I have an array with $r$ (some relatively small number (say, 5 or 10)) rows and $c$ (some very large number) columns. The $i^{th}$ row of the array is populated with elements randomly drawn from a Gaussian distribution with mean $0$ and standard deviation $\sigma_i$. I slide an $r \times q$ (with $q \ll c$) window across this array. The window starts with its leftmost column aligned with the first column of the array, and move across the array in increments of 1 column. Every time the window moves, I do the following:

  1. If at least $r_{thresh} < r$ rows within the window contain at least one element exceeding some threshold $t$, I record the value of the largest sample of each row, and divide it by the standard deviation of the Gaussian distribution associated with that row in the array. I then record the $k^{th}$ largest of these values (call it $x$). The process continues.
  2. If fewer than $r_{thresh}$ rows within the window contain at least one element exceeding $t$, the process continues.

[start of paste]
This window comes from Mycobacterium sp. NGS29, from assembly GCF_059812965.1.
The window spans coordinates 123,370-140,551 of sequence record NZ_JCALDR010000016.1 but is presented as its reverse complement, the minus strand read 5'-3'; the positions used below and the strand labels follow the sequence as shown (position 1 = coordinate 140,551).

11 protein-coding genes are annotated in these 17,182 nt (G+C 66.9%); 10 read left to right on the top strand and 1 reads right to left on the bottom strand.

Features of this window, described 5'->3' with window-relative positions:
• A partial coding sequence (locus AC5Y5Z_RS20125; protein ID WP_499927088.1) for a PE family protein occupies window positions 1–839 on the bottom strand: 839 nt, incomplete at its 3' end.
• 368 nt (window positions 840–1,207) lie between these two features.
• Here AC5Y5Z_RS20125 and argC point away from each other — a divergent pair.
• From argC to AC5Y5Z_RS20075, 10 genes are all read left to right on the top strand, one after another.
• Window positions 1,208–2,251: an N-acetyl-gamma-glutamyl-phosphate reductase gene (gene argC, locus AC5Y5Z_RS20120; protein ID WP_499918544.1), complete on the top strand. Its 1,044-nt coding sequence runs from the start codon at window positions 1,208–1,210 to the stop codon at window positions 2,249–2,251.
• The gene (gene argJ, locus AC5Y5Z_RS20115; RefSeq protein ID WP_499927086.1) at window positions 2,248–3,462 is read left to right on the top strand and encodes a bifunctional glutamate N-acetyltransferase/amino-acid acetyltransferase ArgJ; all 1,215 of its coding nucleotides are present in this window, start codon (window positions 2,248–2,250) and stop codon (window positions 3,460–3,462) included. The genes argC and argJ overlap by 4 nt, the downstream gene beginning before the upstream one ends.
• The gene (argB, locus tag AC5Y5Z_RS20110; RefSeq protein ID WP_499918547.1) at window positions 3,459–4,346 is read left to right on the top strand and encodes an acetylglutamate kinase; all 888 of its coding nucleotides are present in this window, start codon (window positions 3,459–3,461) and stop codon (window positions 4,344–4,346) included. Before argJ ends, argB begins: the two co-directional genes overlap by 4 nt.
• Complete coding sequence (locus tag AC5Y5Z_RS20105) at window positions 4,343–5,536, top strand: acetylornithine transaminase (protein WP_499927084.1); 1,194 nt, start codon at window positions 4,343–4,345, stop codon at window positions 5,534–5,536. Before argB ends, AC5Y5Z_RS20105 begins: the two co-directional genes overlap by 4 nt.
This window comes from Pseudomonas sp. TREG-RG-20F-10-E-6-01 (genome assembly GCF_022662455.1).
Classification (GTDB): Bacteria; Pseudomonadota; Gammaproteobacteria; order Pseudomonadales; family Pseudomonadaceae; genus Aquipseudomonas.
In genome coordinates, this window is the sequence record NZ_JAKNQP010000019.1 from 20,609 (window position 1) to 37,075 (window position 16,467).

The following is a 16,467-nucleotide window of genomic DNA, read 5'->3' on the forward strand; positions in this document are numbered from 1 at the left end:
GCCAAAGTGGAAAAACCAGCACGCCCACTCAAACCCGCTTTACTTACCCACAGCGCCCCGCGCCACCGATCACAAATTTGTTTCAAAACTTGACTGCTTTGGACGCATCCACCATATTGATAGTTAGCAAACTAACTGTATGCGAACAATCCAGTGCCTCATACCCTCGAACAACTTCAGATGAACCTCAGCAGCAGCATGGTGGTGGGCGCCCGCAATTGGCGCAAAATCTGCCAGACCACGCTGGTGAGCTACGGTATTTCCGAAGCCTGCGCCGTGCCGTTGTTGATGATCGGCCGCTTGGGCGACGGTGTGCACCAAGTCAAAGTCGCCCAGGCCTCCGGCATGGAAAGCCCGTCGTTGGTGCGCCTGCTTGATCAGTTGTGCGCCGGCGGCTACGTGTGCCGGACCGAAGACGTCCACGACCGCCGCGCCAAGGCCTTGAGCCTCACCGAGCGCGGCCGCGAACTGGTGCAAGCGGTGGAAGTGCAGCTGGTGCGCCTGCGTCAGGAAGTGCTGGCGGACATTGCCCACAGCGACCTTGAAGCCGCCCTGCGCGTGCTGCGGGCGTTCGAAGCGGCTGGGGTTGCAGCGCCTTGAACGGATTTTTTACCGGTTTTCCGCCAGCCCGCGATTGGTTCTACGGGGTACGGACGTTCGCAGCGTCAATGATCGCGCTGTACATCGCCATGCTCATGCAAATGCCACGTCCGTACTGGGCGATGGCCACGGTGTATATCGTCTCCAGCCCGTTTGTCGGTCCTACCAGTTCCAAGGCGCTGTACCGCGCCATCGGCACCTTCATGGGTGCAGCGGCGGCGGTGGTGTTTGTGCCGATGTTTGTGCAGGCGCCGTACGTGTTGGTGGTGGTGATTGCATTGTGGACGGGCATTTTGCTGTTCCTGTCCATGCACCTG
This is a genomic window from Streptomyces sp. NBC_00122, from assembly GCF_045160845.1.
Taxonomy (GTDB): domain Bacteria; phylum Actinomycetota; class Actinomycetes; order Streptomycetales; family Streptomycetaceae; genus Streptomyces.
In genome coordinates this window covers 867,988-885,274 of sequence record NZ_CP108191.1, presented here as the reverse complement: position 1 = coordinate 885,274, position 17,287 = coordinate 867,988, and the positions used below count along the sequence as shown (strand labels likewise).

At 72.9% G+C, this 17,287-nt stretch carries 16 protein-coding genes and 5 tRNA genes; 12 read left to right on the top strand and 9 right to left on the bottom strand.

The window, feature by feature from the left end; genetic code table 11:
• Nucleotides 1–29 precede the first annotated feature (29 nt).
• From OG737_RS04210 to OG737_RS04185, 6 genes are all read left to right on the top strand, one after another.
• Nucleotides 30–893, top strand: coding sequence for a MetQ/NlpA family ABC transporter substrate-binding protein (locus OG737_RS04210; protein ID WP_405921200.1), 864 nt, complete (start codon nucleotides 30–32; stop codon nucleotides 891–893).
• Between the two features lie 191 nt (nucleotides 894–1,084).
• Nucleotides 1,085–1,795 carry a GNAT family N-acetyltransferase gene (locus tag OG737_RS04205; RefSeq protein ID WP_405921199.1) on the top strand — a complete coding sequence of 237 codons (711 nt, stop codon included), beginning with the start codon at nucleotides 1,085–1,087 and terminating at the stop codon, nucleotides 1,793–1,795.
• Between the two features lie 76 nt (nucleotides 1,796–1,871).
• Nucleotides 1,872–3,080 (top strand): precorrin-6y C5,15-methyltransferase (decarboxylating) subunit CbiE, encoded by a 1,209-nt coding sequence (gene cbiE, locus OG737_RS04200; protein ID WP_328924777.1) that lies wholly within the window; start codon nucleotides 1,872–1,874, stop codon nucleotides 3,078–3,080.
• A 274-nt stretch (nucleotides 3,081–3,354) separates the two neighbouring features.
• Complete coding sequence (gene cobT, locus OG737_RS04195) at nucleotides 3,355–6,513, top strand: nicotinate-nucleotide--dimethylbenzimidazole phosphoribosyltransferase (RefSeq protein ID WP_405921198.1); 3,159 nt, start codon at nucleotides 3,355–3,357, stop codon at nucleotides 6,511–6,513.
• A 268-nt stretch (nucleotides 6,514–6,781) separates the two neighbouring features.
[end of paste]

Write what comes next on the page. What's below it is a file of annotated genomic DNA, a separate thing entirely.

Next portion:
My goal is to determine the expectation value of $\langle x \rangle$ after some very large number of iterations.

What I've tried

I began by implementing a slightly simplified version of the algorithm in code. If I assume that all $i$ Gaussian distributions are the same (i.e. $\sigma_1=\sigma_2=\ldots \sigma_i$), I find that the mean value of $x$ after some large number of iterations (independent of the sizes of $r,q,c$ and $r_{thresh}$) is roughly linear in $\sigma$.

I'd like to instead solve for (or approximate) this value analytically, as it is highly computationally expensive to actually run the algorithm. I had originally thought I could simply compute the $n^{th}$ Gaussian order statistic, and divide this by the standard deviation, however it seems that all approximations for the Gaussian order statistic are linear in $\sigma$, hence dividing by $\sigma$ yields a constant value (which is not what I see when I actually do this).

How can I solve for (or approximate) this, analytically?



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